The kidneys are small organs that filter about 200 liters of water each day, removing out about 2 liters of toxins and wastes in a water medium as urine. In addition to maintaining the fluid levels in the body, they also produce hormones that regulate blood pressure, produce red blood cells, and play a vital role in maintaining bone health. Any problem with the kidney, infection or otherwise, can lead to its improper functioning, causing damaging results on the rest of the body organs.
While the bad news is that most diseases from infections to diabetes to hypertension and cancer have an adverse effect on the kidneys, there are signs that can be watched out for, which can indicate a problem with the kidneys and so further damage prevented. Read on to know some of the most common symptoms of kidney disease and how further progression can be prevented.
- Change in urination process: Any change in the process of urination should be a warning for a test. It could be change in color or the appearance of the urine, painful urination, burning on urination, difficulty to start and stop a stream, or too frequent or infrequent urinations. These are usually the first symptoms of kidney disease and should be an alarm to get a kidney function test done. If you have hypertension or a strong family history of kidney disease, then getting a simple urine test to check optimal kidney function is definitely mandated. These could indicate conditions like infection, diabetes, kidney failure, or other conditions which can all be identified with further testing and then treated accordingly. The progress of the disease can be halted, which can help improve overall quality of life.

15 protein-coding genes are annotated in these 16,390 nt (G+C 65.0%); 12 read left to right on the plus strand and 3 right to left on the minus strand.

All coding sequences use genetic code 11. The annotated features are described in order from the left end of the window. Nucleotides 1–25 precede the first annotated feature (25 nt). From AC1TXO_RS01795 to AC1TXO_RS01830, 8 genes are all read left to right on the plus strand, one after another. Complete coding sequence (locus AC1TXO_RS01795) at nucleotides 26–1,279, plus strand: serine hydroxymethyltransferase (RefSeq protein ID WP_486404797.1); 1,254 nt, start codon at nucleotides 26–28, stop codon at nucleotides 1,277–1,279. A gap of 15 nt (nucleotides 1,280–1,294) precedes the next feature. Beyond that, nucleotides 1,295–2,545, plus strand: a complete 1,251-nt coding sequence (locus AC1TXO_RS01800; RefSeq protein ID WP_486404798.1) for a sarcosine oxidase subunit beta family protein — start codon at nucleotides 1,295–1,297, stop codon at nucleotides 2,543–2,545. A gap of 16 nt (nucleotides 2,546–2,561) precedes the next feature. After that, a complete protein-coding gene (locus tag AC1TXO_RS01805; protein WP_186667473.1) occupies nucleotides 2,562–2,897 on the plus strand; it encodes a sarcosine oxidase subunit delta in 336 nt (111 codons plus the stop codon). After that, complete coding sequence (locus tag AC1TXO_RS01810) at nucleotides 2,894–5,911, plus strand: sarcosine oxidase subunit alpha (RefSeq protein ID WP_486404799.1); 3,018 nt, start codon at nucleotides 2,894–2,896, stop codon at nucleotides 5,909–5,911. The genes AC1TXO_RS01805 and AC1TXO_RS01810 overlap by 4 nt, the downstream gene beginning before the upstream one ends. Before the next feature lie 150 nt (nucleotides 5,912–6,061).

- Fatigue, loss of energy: As noted above, impaired kidney function leads to other organs being affected and buildup of toxins in the body. There is also anemia which sets in due to decrease in red blood cells and therefore reduced overall energy levels, loss of sleep, and fatigue.
- Swollen eyes, feet, and ankles: Reduced kidney function leads to fluid accumulation, sodium retention, loss of protein, which all lead to swollen eyes and ankles and feet. These are easy to identify and should ring a bell to get checked for kidney functions.
- Muscle cramps: Improper electrolyte levels can affect muscle functioning, leading to painful cramps. Along with changes in the process of urination, this should be an indication of underlying kidney disease.
Keep a track of any above mentioned problems as they can help in saving not just the kidneys but all the vital organs. If you wish to discuss about any specific problem, you can consult an urologist.